“These things can be used in a game,” Farris said of their intended purpose, “but it’s not a toy that you’re supposed to run around in public with or snipe people from windows.”

Wednesday, August 20, 2008

Utah mayor calls ban on toy guns ridiculous

WASHINGTON TERRACE - Kids just want to have fun - but in one Utah town, they can't even play with a water pistol.
So a 14-year-old boy is launching a campaign to overturn a ban on certain toy guns.
Matthew Taylor said he was playing with friends in April when a police officer in Washington Terrace told the boys to stop using so-called airsoft guns that shoot plastic pellets.
Taylor enlisted Mayor Mark Allen, who says the laws in his city and Weber county that prohibit certain toy guns are ridiculous.
According to Allen, the laws don't even allow water or Nerf guns.
City council members in Washington Terrace are revisiting their ban.

Tuesday, August 19, 2008

Mayor calls ban on toy guns ridiculous

WASHINGTON TERRACE, Utah -- Kids just want to have fun -- but in one Utah town, they can't even play with a water pistol.

So a 14-year-old boy enlisted the mayor of Washington Terrace to overturn a ban on toy guns.

Matthew Taylor said he was playing with friends when a police officer ordered the boys to stop using so-called airsoft guns that shoot plastic pellets.

"He said that they're illegal within city limits. We didn't think that was very fair," Taylor told the Standard-Examiner of Ogden. "We put a lot of money into using our airsoft guns and didn't really want to give them up."

Mayor Mark Allen said the laws in his city and Weber County that prohibit certain toy guns are silly.

"We thought it was kind of ridiculous," Allen said. "You can't even have a Super Soaker at a family reunion to hold a water fight."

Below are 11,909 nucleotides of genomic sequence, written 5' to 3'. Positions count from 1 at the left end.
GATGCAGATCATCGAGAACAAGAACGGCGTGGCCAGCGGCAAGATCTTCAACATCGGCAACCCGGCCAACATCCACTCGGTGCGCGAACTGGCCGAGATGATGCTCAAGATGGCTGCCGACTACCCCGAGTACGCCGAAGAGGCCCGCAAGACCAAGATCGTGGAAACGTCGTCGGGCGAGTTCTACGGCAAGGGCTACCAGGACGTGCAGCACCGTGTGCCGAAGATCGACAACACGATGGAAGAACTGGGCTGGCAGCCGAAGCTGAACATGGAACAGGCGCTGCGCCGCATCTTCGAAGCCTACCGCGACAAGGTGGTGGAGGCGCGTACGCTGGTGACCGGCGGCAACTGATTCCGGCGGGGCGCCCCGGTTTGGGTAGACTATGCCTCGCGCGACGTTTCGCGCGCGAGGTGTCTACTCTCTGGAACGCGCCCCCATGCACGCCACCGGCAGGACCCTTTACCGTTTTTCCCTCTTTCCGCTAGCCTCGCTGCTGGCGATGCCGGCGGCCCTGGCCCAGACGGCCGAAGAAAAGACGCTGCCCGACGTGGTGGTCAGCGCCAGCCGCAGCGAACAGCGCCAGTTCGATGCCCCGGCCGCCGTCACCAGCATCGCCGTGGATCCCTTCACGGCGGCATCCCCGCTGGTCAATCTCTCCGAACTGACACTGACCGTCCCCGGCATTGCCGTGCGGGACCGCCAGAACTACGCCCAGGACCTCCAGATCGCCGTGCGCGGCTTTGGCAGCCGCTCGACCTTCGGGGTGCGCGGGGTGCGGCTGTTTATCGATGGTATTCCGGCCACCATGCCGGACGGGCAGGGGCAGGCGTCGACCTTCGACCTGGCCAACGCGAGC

According to Allen, the laws don't even allow harmless Nerf guns that shoot foam darts.

City officials say they plan to lift the ban on private property.

"Of course, you can't bring any of those to school, but Nerf guns and Super Soakers don't hurt anyone, usually, unless you shoot someone straight in the eye," Allen said.

First, the city will calculate the projectile force of various toy guns by a feet-per-second formula that's still subject to change. And they want to distinguish between a Nerf gun, for instance, and paintball guns or airsoft guns that can leave a body welt. Elected officials said they were inclined to legalize airsoft guns, squirt guns, sling shots and Nerf guns.

Toy guns can look like real guns, cautioned Weber County Sheriff's Lt. Philip Howell, who patrols Washington Terrace.

"If police are concerned, they will assess the situation from a distance and approach cautiously if it still isn't clear," he said.

City Manager Mark Christensen said toy guns can draw objections regardless of the projectile.

"We get complaints about being hit by marshmallow guns," he said.

But Taylor said the good outweighs the bad when it comes to toy guns.

"We like airsoft guns because we can go outside and get some exercise instead of just being in front of the TV or computer," he said.

Tuesday, August 05, 2008

South Jordan bans toy airsoft guns

SOUTH JORDAN, Utah (ABC 4 News) - One Utah city says it's safer because it is banning toy guns, including airsoft guns. On Tuesday night, The South Jordan City Council took the vote and decided that airsoft pistols are off limits in some places in the city limits.

The fake guns are not banned on private property, but in public places, streets and parks. South Jordan Police asked for tougher laws because of vandalism and because the airsoft guns look so much like real ones.

It came down to a vote on Tuesday night with no public hearing, but it wasn't without compromise. The airsoft guns are off limits in parks or other public areas.

"It gives our police officers the protection they need to be able to make the point that this is serious and that we don't want these things flying through public parks where someone could be blinded," said Aleta Taylor from the South Jordan City Council.

The new law provides for warnings for first offenses, but repeat offenders could face Class B misdemeanor charges.